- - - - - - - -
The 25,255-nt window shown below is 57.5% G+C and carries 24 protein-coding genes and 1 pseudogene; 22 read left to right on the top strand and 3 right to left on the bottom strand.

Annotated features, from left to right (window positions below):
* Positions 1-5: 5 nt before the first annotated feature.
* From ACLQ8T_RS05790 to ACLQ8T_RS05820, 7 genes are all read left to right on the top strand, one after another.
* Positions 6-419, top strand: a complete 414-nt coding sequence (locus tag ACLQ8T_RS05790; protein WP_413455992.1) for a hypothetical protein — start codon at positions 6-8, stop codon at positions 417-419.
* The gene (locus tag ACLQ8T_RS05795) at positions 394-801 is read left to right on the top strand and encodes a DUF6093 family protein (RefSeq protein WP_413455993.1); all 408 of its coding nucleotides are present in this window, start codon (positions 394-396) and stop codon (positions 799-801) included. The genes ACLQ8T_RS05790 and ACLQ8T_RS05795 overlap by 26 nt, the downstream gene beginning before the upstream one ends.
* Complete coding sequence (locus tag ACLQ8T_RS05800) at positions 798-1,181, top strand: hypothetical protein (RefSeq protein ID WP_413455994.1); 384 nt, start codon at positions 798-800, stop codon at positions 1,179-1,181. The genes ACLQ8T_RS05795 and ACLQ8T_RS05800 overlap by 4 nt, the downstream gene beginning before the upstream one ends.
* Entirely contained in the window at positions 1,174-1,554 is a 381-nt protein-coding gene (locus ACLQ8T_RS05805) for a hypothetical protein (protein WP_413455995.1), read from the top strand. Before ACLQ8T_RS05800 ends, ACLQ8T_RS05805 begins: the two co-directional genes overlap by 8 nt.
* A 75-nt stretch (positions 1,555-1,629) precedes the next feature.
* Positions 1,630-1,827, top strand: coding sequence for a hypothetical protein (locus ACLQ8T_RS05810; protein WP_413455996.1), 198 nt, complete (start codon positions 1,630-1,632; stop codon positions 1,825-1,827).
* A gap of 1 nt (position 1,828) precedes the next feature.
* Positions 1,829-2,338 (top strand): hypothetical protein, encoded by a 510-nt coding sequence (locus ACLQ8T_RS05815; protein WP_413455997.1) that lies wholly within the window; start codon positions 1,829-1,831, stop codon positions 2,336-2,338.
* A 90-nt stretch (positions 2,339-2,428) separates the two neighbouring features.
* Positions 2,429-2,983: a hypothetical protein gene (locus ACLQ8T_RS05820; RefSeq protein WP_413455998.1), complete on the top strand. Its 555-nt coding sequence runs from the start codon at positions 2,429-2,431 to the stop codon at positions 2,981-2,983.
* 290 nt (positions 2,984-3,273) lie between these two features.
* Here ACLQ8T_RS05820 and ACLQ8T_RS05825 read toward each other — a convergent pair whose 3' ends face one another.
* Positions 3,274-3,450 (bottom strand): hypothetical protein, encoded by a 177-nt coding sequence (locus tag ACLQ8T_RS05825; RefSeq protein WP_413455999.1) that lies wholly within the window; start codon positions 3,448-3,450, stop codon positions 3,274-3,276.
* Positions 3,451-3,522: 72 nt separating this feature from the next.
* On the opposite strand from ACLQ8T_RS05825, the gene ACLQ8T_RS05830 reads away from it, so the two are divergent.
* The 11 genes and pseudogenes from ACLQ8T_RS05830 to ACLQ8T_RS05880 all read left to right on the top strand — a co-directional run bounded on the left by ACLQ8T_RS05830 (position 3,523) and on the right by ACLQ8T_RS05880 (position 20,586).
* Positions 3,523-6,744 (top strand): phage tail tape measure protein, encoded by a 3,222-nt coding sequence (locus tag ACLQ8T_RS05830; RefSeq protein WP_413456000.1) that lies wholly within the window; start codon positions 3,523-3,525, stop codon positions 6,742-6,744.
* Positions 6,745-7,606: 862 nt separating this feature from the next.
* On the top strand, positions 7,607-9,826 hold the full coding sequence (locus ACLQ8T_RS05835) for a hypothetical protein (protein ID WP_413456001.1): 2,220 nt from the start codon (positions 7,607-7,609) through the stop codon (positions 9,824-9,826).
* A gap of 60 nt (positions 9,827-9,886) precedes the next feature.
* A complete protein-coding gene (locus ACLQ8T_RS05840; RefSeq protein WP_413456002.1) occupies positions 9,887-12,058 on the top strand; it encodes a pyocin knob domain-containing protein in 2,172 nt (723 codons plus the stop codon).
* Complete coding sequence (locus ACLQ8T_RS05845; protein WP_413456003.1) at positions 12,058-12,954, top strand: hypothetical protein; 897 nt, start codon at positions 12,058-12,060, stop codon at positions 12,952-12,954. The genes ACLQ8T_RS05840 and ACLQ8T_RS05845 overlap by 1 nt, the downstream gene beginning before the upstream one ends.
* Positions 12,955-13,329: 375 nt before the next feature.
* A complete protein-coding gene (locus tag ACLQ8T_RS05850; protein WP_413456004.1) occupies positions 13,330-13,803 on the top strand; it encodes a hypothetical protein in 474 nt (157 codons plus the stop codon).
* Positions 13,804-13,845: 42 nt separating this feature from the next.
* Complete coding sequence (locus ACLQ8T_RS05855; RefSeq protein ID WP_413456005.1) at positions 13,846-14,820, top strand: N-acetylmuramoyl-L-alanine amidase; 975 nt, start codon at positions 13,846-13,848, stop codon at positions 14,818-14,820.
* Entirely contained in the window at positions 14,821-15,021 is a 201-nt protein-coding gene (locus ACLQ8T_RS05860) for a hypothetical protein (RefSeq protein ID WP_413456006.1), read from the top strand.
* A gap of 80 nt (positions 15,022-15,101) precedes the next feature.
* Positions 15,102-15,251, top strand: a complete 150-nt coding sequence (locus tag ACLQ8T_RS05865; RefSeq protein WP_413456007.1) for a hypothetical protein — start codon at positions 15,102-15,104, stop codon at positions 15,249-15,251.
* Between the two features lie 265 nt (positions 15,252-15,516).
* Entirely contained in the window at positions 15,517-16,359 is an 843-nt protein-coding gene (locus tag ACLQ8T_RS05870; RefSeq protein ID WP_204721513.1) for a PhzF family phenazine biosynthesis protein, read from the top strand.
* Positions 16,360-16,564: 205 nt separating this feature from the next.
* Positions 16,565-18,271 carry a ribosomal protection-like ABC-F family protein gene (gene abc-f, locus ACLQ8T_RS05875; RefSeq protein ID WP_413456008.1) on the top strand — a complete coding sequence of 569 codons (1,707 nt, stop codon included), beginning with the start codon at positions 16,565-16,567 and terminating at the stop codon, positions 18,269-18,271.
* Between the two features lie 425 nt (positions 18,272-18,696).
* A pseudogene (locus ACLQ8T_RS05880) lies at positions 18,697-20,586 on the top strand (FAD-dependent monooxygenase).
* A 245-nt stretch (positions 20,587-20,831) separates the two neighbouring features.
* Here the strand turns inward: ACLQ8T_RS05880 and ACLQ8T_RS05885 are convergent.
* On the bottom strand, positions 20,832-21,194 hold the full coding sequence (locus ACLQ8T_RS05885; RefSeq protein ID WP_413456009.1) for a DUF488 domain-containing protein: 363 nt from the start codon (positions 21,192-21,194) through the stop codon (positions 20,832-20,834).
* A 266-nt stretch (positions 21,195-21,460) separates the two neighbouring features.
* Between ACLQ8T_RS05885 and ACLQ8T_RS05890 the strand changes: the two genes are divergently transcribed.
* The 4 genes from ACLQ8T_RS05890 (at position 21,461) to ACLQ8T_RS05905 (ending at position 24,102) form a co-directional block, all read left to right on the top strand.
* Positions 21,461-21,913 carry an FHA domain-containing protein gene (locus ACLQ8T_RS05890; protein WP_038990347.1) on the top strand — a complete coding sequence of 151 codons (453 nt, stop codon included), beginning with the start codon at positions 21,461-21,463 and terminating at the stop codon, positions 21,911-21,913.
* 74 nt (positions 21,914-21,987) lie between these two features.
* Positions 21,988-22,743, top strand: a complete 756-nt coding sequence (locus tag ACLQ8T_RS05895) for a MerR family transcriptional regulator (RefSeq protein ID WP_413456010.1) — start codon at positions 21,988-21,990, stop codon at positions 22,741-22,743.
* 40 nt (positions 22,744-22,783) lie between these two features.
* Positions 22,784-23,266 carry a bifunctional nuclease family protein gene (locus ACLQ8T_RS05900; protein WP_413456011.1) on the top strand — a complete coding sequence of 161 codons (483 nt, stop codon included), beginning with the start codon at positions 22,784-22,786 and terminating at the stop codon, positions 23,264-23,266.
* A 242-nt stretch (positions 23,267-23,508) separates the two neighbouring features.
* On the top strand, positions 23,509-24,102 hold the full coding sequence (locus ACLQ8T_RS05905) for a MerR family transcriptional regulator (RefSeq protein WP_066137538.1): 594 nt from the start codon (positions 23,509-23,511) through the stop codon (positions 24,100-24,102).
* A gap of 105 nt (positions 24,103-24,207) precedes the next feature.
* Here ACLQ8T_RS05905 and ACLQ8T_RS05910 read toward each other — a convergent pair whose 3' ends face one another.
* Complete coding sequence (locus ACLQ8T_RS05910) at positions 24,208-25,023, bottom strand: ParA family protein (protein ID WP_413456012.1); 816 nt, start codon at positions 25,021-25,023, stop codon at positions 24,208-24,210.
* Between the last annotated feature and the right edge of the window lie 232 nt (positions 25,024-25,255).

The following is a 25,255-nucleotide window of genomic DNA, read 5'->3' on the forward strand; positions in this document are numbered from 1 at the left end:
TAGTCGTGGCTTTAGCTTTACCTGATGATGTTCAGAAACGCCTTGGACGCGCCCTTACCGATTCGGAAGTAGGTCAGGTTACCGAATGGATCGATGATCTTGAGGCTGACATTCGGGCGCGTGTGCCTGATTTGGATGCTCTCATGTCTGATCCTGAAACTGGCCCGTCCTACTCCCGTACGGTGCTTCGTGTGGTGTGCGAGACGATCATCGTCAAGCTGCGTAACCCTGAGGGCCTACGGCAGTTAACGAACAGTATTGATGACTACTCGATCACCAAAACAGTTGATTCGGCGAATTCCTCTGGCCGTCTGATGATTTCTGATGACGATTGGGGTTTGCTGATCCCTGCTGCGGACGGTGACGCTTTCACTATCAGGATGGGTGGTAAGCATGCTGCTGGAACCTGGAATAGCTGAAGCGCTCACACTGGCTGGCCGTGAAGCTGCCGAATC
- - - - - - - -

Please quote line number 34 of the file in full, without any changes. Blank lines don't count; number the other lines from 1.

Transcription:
* Between the two features lie 265 nt (positions 15,252-15,516).